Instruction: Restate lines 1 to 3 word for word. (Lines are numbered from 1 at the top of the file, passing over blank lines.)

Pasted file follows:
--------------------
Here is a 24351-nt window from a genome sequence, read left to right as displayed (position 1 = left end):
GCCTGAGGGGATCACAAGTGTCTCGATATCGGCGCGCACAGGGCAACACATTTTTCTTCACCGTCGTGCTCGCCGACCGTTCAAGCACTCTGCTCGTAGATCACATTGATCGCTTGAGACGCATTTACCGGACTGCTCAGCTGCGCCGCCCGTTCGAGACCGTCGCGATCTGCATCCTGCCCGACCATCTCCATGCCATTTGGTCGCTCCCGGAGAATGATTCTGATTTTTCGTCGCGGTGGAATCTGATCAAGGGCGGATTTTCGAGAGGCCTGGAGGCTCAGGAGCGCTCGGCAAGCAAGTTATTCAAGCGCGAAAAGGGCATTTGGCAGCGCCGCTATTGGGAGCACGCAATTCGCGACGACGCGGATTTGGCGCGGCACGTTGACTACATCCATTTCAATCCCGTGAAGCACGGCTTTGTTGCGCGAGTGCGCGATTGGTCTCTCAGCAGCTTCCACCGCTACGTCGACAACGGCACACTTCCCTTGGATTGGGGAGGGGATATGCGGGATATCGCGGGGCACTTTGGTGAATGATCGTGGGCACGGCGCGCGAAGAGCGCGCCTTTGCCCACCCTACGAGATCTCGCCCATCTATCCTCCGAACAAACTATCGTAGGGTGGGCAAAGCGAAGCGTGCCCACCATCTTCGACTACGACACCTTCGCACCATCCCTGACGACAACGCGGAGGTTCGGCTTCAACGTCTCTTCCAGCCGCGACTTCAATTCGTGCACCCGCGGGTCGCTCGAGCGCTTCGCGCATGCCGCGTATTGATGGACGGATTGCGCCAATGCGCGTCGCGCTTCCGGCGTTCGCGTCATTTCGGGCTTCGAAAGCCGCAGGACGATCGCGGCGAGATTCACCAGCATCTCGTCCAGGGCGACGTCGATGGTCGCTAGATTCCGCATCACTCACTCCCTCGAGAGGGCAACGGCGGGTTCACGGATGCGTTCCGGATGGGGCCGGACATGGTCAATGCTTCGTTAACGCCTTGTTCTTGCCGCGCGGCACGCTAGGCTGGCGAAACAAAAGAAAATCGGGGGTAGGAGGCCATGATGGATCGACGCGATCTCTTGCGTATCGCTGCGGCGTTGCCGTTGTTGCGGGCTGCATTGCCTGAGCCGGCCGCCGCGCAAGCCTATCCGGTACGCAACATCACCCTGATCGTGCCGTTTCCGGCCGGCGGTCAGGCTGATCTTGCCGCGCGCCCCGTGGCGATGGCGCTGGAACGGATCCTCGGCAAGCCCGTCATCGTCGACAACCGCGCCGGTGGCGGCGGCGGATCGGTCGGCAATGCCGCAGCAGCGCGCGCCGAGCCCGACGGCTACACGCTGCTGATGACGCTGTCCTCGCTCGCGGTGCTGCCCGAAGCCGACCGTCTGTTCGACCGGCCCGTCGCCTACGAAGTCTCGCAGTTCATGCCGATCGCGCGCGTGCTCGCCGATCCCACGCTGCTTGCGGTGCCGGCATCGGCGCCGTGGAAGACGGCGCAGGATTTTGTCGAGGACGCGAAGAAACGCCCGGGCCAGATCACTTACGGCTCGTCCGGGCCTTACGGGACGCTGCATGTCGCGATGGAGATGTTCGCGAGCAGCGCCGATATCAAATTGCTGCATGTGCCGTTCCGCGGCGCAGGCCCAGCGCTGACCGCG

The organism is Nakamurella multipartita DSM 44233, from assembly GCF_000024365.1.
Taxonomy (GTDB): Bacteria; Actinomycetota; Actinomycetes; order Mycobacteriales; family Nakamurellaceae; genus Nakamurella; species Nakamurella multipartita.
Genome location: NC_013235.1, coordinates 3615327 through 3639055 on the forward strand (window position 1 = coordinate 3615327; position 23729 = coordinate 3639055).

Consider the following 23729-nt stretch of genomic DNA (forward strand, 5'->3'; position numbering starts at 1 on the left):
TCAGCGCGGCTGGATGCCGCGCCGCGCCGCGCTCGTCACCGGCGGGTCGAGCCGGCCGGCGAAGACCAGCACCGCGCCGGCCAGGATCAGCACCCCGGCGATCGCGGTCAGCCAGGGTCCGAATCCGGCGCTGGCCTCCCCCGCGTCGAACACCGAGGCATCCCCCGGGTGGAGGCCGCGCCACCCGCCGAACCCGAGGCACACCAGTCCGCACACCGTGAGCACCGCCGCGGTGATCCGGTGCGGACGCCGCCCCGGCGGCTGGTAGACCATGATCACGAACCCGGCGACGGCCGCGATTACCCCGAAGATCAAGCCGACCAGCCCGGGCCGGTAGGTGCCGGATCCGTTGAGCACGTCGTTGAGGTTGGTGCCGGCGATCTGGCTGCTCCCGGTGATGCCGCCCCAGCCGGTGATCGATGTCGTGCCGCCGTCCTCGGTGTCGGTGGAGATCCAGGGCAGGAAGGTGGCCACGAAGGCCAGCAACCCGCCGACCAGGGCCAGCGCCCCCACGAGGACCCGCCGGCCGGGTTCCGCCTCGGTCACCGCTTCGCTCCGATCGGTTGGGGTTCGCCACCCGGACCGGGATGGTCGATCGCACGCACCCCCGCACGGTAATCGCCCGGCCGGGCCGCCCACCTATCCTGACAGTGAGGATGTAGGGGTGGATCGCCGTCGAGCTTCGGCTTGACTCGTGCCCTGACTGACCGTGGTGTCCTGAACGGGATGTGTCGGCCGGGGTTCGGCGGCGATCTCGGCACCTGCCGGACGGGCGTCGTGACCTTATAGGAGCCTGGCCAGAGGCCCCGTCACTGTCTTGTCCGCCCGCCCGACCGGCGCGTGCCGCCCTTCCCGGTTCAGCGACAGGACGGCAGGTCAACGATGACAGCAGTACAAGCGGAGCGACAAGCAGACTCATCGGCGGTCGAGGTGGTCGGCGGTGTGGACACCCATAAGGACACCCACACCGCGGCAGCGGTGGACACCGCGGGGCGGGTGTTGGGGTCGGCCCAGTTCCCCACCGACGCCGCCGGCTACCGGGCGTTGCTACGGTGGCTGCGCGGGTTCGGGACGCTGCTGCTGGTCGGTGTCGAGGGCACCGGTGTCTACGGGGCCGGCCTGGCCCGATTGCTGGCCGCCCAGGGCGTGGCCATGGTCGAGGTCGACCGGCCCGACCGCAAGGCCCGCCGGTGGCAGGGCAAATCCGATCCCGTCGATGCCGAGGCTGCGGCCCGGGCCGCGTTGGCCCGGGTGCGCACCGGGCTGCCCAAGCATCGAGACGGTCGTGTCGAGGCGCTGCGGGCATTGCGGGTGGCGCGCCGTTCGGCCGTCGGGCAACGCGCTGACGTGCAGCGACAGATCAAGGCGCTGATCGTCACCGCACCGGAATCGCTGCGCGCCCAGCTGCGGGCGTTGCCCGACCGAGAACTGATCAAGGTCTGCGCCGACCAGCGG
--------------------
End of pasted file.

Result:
Here is a 24351-nt window from a genome sequence, read left to right as displayed (position 1 = left end):
GCCTGAGGGGATCACAAGTGTCTCGATATCGGCGCGCACAGGGCAACACATTTTTCTTCACCGTCGTGCTCGCCGACCGTTCAAGCACTCTGCTCGTAGATCACATTGATCGCTTGAGACGCATTTACCGGACTGCTCAGCTGCGCCGCCCGTTCGAGACCGTCGCGATCTGCATCCTGCCCGACCATCTCCATGCCATTTGGTCGCTCCCGGAGAATGATTCTGATTTTTCGTCGCGGTGGAATCTGATCAAGGGCGGATTTTCGAGAGGCCTGGAGGCTCAGGAGCGCTCGGCAAGCAAGTTATTCAAGCGCGAAAAGGGCATTTGGCAGCGCCGCTATTGGGAGCACGCAATTCGCGACGACGCGGATTTGGCGCGGCACGTTGACTACATCCATTTCAATCCCGTGAAGCACGGCTTTGTTGCGCGAGTGCGCGATTGGTCTCTCAGCAGCTTCCACCGCTACGTCGACAACGGCACACTTCCCTTGGATTGGGGAGGGGATATGCGGGATATCGCGGGGCACTTTGGTGAATGATCGTGGGCACGGCGCGCGAAGAGCGCGCCTTTGCCCACCCTACGAGATCTCGCCCATCTATCCTCCGAACAAACTATCGTAGGGTGGGCAAAGCGAAGCGTGCCCACCATCTTCGACTACGACACCTTCGCACCATCCCTGACGACAACGCGGAGGTTCGGCTTCAACGTCTCTTCCAGCCGCGACTTCAATTCGTGCACCCGCGGGTCGCTCGAGCGCTTCGCGCATGCCGCGTATTGATGGACGGATTGCGCCAATGCGCGTCGCGCTTCCGGCGTTCGCGTCATTTCGGGCTTCGAAAGCCGCAGGACGATCGCGGCGAGATTCACCAGCATCTCGTCCAGGGCGACGTCGATGGTCGCTAGATTCCGCATCACTCACTCCCTCGAGAGGGCAACGGCGGGTTCACGGATGCGTTCCGGATGGGGCCGGACATGGTCAATGCTTCGTTAACGCCTTGTTCTTGCCGCGCGGCACGCTAGGCTGGCGAAACAAAAGAAAATCGGGGGTAGGAGGCCATGATGGATCGACGCGATCTCTTGCGTATCGCTGCGGCGTTGCCGTTGTTGCGGGCTGCATTGCCTGAGCCGGCCGCCGCGCAAGCCTATCCGGTACGCAACATCACCCTGATCGTGCCGTTTCCGGCCGGCGGTCAGGCTGATCTTGCCGCGCGCCCCGTGGCGATGGCGCTGGAACGGATCCTCGGCAAGCCCGTCATCGTCGACAACCGCGCCGGTGGCGGCGGCGGATCGGTCGGCAATGCCGCAGCAGCGCGCGCCGAGCCCGACGGCTACACGCTGCTGATGACGCTGTCCTCGCTCGCGGTGCTGCCCGAAGCCGACCGTCTGTTCGACCGGCCCGTCGCCTACGAAGTCTCGCAGTTCATGCCGATCGCGCGCGTGCTCGCCGATCCCACGCTGCTTGCGGTGCCGGCATCGGCGCCGTGGAAGACGGCGCAGGATTTTGTCGAGGACGCGAAGAAACGCCCGGGCCAGATCACTTACGGCTCGTCCGGGCCTTACGGGACGCTGCATGTCGCGATGGAGATGTTCGCGAGCAGCGCCGATATCAAATTGCTGCATGTGCCGTTCCGCGGCGCAGGCCCAGCGCTGACCGCG

The organism is Nakamurella multipartita DSM 44233, from assembly GCF_000024365.1.